Hamburgers in het paradijs
Voedsel in tijden van schaarste en overvloed
What is on our plate? Vegetables, meat or fish? Organic food, slow or fast food, vegetarian, vegan or omnivore fare? Although we may not often stop to think about it, we are inextricably linked to the planet on which we live by our need to eat to survive. This makes the issues involved all the more complicated. In Hamburgers in Paradise, Louise Fresco serves up that complexity as a menu that invites us to sample history and culture, science and politics.
Fresco is well placed to write this erudite and nuanced book, having had experience in the field in developing countries and held a leading position at the UN’s Food and Agriculture Organization in Rome. She uncovers the geographical, biological, psychological and historical roots of contemporary food issues, and demonstrates that questions about what we should and should not eat cannot be answered in a vacuum. First we need insight into how food production and consumption relate to ecosystems, agriculture, economics and politics, both local and global.
Fresco argues that we must also take account of the relationship between food and health, energy problems and ancient geochemical cycles, as well as sustainability and patterns of consumption, ethics and idealism, religion and fanaticism, reason and emotion, science and superstition, art and culture. Much of our dissatisfaction on the subject of food arises from a longing for paradise, a stable, diverse and productive ecosystem in which harmony reigns and difficult choices never arise. But such a place is a biological impossibility. The closest we come to it is an overstuffed fridge, and we never ask how such abundance ended up in there.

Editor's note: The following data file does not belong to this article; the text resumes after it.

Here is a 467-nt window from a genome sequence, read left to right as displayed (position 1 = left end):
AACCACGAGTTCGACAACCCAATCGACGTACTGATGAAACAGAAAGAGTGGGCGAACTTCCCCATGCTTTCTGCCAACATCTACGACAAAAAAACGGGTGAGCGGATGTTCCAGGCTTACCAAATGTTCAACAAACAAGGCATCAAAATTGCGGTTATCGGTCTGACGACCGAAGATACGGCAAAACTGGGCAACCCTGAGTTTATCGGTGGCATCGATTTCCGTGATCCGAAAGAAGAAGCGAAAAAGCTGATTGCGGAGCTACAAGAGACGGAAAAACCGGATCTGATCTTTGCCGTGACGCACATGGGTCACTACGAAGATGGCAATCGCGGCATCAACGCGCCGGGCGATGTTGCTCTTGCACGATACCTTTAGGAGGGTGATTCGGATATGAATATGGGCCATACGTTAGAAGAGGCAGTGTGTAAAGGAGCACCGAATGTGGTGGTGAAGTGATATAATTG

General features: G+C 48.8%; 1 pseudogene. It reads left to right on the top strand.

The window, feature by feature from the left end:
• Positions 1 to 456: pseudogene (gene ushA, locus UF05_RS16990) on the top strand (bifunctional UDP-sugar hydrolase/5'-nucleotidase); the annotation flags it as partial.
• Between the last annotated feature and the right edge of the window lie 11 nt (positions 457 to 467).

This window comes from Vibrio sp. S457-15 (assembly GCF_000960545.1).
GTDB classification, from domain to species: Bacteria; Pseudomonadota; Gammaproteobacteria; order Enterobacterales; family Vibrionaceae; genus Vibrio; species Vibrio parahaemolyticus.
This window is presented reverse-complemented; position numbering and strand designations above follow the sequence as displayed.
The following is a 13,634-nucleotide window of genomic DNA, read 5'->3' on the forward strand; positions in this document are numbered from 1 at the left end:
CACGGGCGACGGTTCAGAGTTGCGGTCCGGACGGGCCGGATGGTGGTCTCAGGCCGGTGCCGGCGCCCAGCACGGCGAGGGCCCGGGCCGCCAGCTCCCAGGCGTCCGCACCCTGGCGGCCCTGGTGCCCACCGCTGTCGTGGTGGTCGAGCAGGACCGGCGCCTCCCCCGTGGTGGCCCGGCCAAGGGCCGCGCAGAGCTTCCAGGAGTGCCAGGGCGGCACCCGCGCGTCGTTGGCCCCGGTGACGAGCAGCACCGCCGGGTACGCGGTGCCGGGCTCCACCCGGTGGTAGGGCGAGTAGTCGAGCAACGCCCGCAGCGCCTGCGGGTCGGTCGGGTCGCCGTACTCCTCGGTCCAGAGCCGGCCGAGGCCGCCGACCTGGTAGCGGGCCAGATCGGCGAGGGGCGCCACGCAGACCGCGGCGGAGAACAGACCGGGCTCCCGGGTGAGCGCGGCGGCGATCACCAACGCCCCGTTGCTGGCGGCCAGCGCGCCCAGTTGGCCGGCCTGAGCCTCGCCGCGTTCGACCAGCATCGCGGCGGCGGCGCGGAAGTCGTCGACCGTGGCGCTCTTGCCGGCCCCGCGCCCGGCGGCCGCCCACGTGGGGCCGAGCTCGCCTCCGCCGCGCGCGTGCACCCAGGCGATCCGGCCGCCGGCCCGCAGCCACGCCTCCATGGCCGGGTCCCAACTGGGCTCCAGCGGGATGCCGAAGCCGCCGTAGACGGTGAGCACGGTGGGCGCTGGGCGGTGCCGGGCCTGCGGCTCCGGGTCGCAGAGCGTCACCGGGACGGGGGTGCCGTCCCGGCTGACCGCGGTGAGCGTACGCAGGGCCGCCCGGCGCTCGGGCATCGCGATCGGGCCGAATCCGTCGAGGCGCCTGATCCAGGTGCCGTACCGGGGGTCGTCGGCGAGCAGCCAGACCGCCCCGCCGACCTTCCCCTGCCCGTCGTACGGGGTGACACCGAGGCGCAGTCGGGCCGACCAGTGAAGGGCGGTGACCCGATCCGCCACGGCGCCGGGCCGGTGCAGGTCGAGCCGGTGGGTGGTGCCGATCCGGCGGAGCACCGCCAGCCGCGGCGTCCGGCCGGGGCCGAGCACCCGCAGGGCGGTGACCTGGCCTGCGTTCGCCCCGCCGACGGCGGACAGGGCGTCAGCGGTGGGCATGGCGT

Fresco leads us through this complexity firmly and clearly, zooming in on detail (the wheat field in a Van Gogh painting), then out again to look at the world as a whole (the urbanization of the global population). She is committed, passionate and critical, making no secret of her engagement. And yes, she is optimistic where others see only the negative impact of Western civilization. She wants to open up the debate so that it is based on empirical, scientific findings rather than idealistic wishful thinking.
The central premise of the book is that comprehension is a prerequisite of conscience. Any worthwhile discussion about food will be impossible unless we know how it gets to our plates. If for that reason alone, this is essential reading for all right-thinking diners.
- Shows that eating has for centuries been about more than simply taking in calories.
- Based on scientific facts, knowledge and expert insight.
- Written with such clarity that everyone will it find both readable and stimulating.